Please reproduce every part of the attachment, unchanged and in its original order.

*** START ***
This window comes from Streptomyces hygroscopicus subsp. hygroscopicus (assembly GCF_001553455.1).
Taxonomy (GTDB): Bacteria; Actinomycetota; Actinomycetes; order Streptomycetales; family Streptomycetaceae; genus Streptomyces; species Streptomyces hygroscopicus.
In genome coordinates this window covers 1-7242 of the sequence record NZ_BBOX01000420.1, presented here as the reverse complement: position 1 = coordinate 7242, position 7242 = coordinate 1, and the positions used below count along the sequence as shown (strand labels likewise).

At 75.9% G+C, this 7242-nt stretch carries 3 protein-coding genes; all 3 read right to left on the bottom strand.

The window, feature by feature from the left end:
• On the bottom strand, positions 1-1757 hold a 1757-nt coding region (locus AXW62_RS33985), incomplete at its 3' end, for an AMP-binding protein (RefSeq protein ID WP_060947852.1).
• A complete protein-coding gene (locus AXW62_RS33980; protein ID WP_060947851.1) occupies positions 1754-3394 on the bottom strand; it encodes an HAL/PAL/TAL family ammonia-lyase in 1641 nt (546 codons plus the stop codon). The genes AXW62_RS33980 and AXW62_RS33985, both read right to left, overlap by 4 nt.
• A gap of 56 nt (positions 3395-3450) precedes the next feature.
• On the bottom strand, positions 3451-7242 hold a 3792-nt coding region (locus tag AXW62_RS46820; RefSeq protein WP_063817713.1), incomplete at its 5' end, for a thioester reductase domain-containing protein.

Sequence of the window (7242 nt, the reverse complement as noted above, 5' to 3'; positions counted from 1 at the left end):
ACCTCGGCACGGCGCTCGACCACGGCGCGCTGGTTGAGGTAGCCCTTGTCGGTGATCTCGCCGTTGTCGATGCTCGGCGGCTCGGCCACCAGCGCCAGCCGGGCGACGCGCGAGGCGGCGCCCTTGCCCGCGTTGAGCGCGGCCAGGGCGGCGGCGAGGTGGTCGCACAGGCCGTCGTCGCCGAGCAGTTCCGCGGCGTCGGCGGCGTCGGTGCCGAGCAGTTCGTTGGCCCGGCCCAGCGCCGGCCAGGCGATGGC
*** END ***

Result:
This window comes from Streptomyces hygroscopicus subsp. hygroscopicus (assembly GCF_001553455.1).
Taxonomy (GTDB): Bacteria; Actinomycetota; Actinomycetes; order Streptomycetales; family Streptomycetaceae; genus Streptomyces; species Streptomyces hygroscopicus.
In genome coordinates this window covers 1-7242 of the sequence record NZ_BBOX01000420.1, presented here as the reverse complement: position 1 = coordinate 7242, position 7242 = coordinate 1, and the positions used below count along the sequence as shown (strand labels likewise).

At 75.9% G+C, this 7242-nt stretch carries 3 protein-coding genes; all 3 read right to left on the bottom strand.

The window, feature by feature from the left end:
• On the bottom strand, positions 1-1757 hold a 1757-nt coding region (locus AXW62_RS33985), incomplete at its 3' end, for an AMP-binding protein (RefSeq protein ID WP_060947852.1).
• A complete protein-coding gene (locus AXW62_RS33980; protein ID WP_060947851.1) occupies positions 1754-3394 on the bottom strand; it encodes an HAL/PAL/TAL family ammonia-lyase in 1641 nt (546 codons plus the stop codon). The genes AXW62_RS33980 and AXW62_RS33985, both read right to left, overlap by 4 nt.
• A gap of 56 nt (positions 3395-3450) precedes the next feature.
• On the bottom strand, positions 3451-7242 hold a 3792-nt coding region (locus tag AXW62_RS46820; RefSeq protein WP_063817713.1), incomplete at its 5' end, for a thioester reductase domain-containing protein.

Sequence of the window (7242 nt, the reverse complement as noted above, 5' to 3'; positions counted from 1 at the left end):
ACCTCGGCACGGCGCTCGACCACGGCGCGCTGGTTGAGGTAGCCCTTGTCGGTGATCTCGCCGTTGTCGATGCTCGGCGGCTCGGCCACCAGCGCCAGCCGGGCGACGCGCGAGGCGGCGCCCTTGCCCGCGTTGAGCGCGGCCAGGGCGGCGGCGAGGTGGTCGCACAGGCCGTCGTCGCCGAGCAGTTCCGCGGCGTCGGCGGCGTCGGTGCCGAGCAGTTCGTTGGCCCGGCCCAGCGCCGGCCAGGCGATGGC